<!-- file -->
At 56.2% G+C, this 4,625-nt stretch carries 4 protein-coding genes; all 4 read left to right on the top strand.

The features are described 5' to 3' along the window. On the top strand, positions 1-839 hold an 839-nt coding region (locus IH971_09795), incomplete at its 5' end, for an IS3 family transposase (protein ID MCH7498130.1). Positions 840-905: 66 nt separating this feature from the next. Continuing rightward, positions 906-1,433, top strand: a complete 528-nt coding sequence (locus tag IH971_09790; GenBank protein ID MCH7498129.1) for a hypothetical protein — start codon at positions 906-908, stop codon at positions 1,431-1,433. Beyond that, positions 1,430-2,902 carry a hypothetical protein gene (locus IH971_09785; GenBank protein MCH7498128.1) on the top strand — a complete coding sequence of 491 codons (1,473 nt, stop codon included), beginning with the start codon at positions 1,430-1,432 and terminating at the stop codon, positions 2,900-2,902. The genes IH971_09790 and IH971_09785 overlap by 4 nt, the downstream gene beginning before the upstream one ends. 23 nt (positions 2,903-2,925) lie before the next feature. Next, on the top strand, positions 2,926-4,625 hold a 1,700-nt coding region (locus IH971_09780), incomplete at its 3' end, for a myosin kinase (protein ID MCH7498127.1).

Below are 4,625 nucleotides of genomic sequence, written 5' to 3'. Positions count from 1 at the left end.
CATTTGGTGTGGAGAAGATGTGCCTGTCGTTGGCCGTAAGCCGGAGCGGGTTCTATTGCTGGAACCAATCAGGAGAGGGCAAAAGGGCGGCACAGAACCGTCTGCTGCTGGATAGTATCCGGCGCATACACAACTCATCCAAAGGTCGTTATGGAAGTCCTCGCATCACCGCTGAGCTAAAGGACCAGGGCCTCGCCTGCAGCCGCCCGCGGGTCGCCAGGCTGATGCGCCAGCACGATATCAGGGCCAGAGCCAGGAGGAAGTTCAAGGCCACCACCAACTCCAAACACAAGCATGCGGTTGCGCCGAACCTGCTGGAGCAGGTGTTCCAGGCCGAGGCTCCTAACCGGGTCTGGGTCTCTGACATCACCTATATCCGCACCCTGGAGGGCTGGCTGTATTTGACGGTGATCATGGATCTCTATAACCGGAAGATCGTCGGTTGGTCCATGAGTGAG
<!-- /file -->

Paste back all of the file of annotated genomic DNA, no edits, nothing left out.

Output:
At 56.2% G+C, this 4,625-nt stretch carries 4 protein-coding genes; all 4 read left to right on the top strand.

The features are described 5' to 3' along the window. On the top strand, positions 1-839 hold an 839-nt coding region (locus IH971_09795), incomplete at its 5' end, for an IS3 family transposase (protein ID MCH7498130.1). Positions 840-905: 66 nt separating this feature from the next. Continuing rightward, positions 906-1,433, top strand: a complete 528-nt coding sequence (locus tag IH971_09790; GenBank protein ID MCH7498129.1) for a hypothetical protein — start codon at positions 906-908, stop codon at positions 1,431-1,433. Beyond that, positions 1,430-2,902 carry a hypothetical protein gene (locus IH971_09785; GenBank protein MCH7498128.1) on the top strand — a complete coding sequence of 491 codons (1,473 nt, stop codon included), beginning with the start codon at positions 1,430-1,432 and terminating at the stop codon, positions 2,900-2,902. The genes IH971_09790 and IH971_09785 overlap by 4 nt, the downstream gene beginning before the upstream one ends. 23 nt (positions 2,903-2,925) lie before the next feature. Next, on the top strand, positions 2,926-4,625 hold a 1,700-nt coding region (locus IH971_09780), incomplete at its 3' end, for a myosin kinase (protein ID MCH7498127.1).

Below are 4,625 nucleotides of genomic sequence, written 5' to 3'. Positions count from 1 at the left end.
CATTTGGTGTGGAGAAGATGTGCCTGTCGTTGGCCGTAAGCCGGAGCGGGTTCTATTGCTGGAACCAATCAGGAGAGGGCAAAAGGGCGGCACAGAACCGTCTGCTGCTGGATAGTATCCGGCGCATACACAACTCATCCAAAGGTCGTTATGGAAGTCCTCGCATCACCGCTGAGCTAAAGGACCAGGGCCTCGCCTGCAGCCGCCCGCGGGTCGCCAGGCTGATGCGCCAGCACGATATCAGGGCCAGAGCCAGGAGGAAGTTCAAGGCCACCACCAACTCCAAACACAAGCATGCGGTTGCGCCGAACCTGCTGGAGCAGGTGTTCCAGGCCGAGGCTCCTAACCGGGTCTGGGTCTCTGACATCACCTATATCCGCACCCTGGAGGGCTGGCTGTATTTGACGGTGATCATGGATCTCTATAACCGGAAGATCGTCGGTTGGTCCATGAGTGAG